Last year saw the premiere of MacMillan’s
St John Passion
at the Barbican, an awe-inspiring
event that found the composer working on a large canvas.
Here is the other side of the MacMillan coin – an intimate
chamber work. Fourteen Little Miniatures
set of inter-related short pieces commissioned to mark
anniversary of the collaboration
of Peter Frankl, György Pauk and Ralph Kirshbaum.
MacMillan’s piece encompasses a wide variety of textures
and makes play with the relative importance of each instrument.
In some the cello will dominate, in others the violin,
in others the honours may be more equally distributed. There
is another recording - on an all-MacMillan disc issued
- but that might prove rather difficult to locate.
The sheer presence of the recording at the Wigmore Hall
is laudable, giving grit to the more outgoing, modernist
passages. The eighth variation, for strings alone, presents
some of those characteristic MacMillan ‘keening’ gestures
that here add almost a sense of pleading to the music.
They feature prominently in the penultimate variation,
also. The very next variation, the ninth, presents a virtuoso
side of the piano part - excellently judged by Benjamin
Frith. There is an extended silence after the final notes
have been sounded – as befits a performance such as this.
The title may be misleading, for these 14 ‘little’ pictures
contain a wealth of depth and add up to significantly more
than the sum of their parts.
The Schubert - D929, sometimes known as Op. 100 - emerges
as bright as a button, heard immediately after the MacMillan.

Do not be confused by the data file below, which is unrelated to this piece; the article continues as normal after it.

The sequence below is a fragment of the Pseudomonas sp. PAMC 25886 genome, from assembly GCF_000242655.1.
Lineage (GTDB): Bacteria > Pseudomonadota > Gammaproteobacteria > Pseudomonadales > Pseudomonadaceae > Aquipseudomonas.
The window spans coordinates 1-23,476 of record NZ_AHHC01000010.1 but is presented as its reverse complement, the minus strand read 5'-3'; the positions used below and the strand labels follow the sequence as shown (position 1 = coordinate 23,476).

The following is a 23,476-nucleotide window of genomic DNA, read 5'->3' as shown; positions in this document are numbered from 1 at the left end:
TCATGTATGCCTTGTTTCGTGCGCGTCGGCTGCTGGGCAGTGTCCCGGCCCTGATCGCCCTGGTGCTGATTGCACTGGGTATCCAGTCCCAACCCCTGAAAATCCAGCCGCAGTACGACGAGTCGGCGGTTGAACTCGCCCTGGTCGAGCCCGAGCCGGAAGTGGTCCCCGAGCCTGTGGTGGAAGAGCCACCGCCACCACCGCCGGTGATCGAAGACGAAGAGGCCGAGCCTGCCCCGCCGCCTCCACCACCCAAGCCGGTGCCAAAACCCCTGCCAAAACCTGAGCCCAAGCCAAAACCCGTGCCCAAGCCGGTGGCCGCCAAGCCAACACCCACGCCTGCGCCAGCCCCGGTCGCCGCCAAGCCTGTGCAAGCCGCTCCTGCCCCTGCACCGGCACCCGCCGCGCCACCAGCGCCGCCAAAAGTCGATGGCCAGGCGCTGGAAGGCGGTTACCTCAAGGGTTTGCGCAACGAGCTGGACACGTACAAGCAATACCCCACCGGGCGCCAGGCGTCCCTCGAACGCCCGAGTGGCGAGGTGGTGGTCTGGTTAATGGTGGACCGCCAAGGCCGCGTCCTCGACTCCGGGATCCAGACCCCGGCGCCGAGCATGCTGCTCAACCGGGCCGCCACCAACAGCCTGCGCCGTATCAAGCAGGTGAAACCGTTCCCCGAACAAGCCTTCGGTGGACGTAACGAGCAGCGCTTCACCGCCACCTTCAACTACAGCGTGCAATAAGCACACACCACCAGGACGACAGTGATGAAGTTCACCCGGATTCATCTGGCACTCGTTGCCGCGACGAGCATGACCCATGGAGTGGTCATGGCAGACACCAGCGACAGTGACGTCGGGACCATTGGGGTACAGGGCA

The performance is fluent, the tempo for the initial Allegro
being perfectly chosen. There is also a youthful freshness
here. Perhaps the freshness I not ideally coupled with
depth of interpretation, as on occasion in the first movement
the momentum stumbles. Schubert is thinking on a large
canvas here (the piece lasts over 50 minutes, after all)
and the maturity to project the longer-range processes
should be a given here. The Beaux Arts Trio demonstrates
this perfectly on the Philips twofer, 438 700-2. Despite
this, there are many, many moments of the utmost beauty
and the three players respond superbly to each other.
There is speculation that the Andante con moto
theme is based on a Swedish folk melody. It would presumably
have come to Schubert via the tenor Isaac Berg, a Dane
who was visiting Vienna at the time of the work’s composition.
This movement includes a passage - just after the six-minute
mark - of the most convivial conversation between violin
and cello. The Scherzo is deliciously pointed, while the
long finale (16:56) obviously brings out the best in the
players. Here joy seems all and it is only when we look
further beneath the surface that we begin to realise the
miracle of Schubert’s invention.
A worthwhile release, and a stimulating coupling.